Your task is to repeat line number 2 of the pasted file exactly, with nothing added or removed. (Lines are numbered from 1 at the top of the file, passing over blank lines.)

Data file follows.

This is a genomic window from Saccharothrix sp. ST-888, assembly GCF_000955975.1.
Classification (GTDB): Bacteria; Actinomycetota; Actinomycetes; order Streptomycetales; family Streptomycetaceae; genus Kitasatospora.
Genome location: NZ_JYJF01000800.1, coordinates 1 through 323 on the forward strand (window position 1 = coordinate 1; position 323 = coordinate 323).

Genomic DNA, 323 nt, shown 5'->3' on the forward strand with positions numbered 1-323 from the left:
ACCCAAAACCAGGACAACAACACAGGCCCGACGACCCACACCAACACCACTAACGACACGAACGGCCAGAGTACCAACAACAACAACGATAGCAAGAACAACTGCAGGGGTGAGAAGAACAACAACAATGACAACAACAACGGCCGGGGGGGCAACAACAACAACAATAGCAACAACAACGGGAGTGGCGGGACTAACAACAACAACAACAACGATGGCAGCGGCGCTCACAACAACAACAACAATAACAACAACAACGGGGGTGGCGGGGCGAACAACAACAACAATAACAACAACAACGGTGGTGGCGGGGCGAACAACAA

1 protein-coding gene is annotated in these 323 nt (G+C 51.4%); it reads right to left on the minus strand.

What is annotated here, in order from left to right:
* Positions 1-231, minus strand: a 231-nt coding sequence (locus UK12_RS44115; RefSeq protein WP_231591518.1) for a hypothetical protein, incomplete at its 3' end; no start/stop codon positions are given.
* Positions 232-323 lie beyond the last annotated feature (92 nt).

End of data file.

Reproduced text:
Classification (GTDB): Bacteria; Actinomycetota; Actinomycetes; order Streptomycetales; family Streptomycetaceae; genus Kitasatospora.